Saturday, 14 April 2012

4th-yr-Abcm-How To Build A "Room-Within-A-Room" (sound proof room)

Get the ultimate in sound-proofing by borrowing this idea used in professional recording studios.
One of the most effective ways to control the leakage of sound is to build a room within a room. Forcing the sound waves to have to travel through a double-wall, or a double-floor weakens it considerably. This also has the double effect of isolating the movie-goers within the room from sounds coming in from the outside.

Lets say you have an existing room in your basement thats already framed and drywalled. To build your room within a room, you'd have to construct four new walls, a new ceiling, and a new floor. There has to be absolutely no contact between the inner and outside walls and ceiling. The whole thing would then have to "float" above the existing cement floor on special rubber footings.
You would start by building a floor using similar techniques used to frame a wall. To reduce the amount of wasted space, the width and length of the new floor should be about 6 inches less than the width and length of the room it will be in. This will provide enough of a gap between the rooms to reduce the transmission of sound.
Instead of using drywall, you would use 3/4" plywood on the bottom of the new floor. You'd then fill the gaps between the studs with fiberglass insulation. You can also use special insulation products such as Owens Corning QuietZone and Roxul's Safe'n Sound which provide both fire resistance and sound deadening. Be sure to use a breathing mask and gloves when handling any fiberglass insulation product. Before finishing the floor with 3/4" plywood, mark off the location of each stud. These marks will help you easily find the studs later when you have to screw the walls to them.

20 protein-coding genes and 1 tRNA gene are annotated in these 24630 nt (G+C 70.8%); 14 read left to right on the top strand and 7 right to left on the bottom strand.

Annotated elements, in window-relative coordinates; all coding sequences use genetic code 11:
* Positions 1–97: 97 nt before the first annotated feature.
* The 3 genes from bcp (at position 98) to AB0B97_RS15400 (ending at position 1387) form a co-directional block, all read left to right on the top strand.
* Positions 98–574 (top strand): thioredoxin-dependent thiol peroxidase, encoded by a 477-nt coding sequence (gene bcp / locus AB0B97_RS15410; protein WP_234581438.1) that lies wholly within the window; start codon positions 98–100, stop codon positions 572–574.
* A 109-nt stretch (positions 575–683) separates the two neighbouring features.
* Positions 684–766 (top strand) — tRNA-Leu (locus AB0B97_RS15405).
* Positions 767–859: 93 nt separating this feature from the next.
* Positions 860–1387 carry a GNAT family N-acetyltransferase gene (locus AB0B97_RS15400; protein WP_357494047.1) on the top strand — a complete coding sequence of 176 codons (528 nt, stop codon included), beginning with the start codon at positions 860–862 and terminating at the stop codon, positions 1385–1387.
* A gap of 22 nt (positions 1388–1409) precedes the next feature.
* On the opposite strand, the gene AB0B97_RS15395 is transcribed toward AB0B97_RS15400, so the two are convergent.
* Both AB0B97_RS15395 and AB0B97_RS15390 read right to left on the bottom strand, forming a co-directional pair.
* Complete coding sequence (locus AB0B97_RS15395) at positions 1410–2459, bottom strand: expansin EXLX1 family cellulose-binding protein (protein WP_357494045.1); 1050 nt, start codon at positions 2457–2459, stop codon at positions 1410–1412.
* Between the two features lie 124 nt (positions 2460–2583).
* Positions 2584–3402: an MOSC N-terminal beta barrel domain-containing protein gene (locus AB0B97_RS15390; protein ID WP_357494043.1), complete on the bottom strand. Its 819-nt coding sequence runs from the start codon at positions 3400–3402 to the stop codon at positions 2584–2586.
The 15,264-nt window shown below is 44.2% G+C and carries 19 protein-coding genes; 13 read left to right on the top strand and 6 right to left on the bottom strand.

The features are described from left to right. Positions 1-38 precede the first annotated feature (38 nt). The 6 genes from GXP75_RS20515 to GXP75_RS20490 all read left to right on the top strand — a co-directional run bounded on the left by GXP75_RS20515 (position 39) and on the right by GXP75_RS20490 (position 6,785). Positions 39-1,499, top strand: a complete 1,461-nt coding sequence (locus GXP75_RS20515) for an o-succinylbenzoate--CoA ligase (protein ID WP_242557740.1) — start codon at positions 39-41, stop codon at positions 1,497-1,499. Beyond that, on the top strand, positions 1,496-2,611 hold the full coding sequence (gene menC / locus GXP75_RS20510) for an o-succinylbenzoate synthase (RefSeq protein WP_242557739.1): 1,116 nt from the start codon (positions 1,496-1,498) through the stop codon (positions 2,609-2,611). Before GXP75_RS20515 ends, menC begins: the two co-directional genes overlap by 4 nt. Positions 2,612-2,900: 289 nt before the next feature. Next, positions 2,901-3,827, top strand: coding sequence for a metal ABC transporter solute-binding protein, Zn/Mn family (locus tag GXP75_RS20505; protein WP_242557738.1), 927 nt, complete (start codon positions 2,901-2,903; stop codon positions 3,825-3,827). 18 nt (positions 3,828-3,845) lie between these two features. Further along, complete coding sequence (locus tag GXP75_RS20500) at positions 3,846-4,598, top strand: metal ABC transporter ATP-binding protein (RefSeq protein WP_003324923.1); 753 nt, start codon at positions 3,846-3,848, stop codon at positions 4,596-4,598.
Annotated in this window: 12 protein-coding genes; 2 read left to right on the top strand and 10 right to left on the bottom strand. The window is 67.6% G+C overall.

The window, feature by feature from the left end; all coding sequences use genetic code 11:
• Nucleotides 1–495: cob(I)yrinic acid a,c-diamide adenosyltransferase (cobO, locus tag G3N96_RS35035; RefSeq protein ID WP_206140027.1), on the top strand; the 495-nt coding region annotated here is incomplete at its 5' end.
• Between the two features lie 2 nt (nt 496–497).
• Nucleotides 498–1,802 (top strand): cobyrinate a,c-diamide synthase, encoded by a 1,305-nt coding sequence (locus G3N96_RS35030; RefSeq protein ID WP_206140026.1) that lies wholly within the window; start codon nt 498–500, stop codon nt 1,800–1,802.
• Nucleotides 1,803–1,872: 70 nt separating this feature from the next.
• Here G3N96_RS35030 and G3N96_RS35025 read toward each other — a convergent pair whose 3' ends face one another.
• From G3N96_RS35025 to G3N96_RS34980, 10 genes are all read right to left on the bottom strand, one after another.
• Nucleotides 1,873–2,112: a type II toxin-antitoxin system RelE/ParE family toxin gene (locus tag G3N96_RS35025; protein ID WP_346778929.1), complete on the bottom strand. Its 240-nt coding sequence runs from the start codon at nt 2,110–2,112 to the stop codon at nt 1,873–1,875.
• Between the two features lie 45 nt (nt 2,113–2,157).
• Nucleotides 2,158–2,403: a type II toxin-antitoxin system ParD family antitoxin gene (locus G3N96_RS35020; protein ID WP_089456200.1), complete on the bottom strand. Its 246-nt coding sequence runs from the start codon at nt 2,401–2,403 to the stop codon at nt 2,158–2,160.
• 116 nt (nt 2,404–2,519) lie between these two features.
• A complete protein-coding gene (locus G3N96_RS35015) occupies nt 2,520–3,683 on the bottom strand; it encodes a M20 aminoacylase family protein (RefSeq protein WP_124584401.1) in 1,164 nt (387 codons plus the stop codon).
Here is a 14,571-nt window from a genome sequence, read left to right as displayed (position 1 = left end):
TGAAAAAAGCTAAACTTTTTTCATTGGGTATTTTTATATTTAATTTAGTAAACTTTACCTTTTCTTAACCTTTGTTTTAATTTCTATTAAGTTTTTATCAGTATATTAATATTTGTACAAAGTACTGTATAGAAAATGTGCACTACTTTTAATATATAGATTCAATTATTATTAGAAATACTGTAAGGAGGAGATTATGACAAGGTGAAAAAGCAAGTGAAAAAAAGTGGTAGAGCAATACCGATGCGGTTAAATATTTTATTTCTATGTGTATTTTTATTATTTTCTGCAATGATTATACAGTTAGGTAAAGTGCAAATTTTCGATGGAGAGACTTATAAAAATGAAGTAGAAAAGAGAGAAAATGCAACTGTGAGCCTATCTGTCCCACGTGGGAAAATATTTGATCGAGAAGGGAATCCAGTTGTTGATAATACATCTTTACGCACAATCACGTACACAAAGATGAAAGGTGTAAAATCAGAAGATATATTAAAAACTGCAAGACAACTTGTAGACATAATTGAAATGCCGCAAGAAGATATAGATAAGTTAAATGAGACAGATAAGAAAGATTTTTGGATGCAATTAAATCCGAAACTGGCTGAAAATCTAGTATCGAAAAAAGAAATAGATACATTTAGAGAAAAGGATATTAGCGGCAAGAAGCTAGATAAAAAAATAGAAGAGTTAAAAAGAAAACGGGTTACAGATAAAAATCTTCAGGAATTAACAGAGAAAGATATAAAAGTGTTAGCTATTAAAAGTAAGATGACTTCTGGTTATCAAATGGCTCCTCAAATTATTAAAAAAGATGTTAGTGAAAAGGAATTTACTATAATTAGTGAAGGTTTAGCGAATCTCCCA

Build the new floor on 1/4" to 1/2" thick rubber isolation mats. These mats are designed to virtually eliminate the transmission of sound vibrations. They're usually a specialty item but can easily be purchased online.
Now that our room within a room has its new floor, its time to build the walls. You will frame each wall and hang drywall on the side that will be facing the gap. Raise each wall into position and screw them into the floor's studs using the markings you made earlier.
Regular ceilings in a house are built using ceiling joists. These are wooden members that span the width of a room and hold up the ceiling, roof, or floor of a house. In our case, we can get away with using 2x4's for our ceiling joists since we don't need to hold up anything other than the ceiling's drywall and some light fixtures. Its pretty hard to frame a completed ceiling and lift it into place so you'll have to build it piece by piece.
A wall has both a top plate and a bottom plate. Ceilings on the other hand have header joists to which the 2x4's are connected. Install a pair of header joists on two walls that oppose each other. Starting at one end of the room, screw a series of 2x4's between the header joists 16 inches on center.
When each wall and ceiling are framed and installed, its time to lay out your electrical wiring. Though this site is for the do-it-yourselfer, I recommend you hire a professional electrician for this part of the project. With the electrical wiring completed and inspected, its time to install more sound insulating fiberglass insulation between the wall studs and in the ceiling.
You'll then finish the job by filling in the empty space between the exposed studs in the walls and ceiling with more fiberglass insulation. When done, you'd hang the rest of the drywall on the inside walls of your new room. You can rent a panel lift or use a T-brace to help lift the drywall to the ceiling. You can use a solid wood or steel door and you can install weather stripping to seal off any cracks.
With all this talk about insulation, you'd be right if you started to think our new room would get pretty warm. I didn't talk about ventilation just yet. I'll reserve that for another blog.

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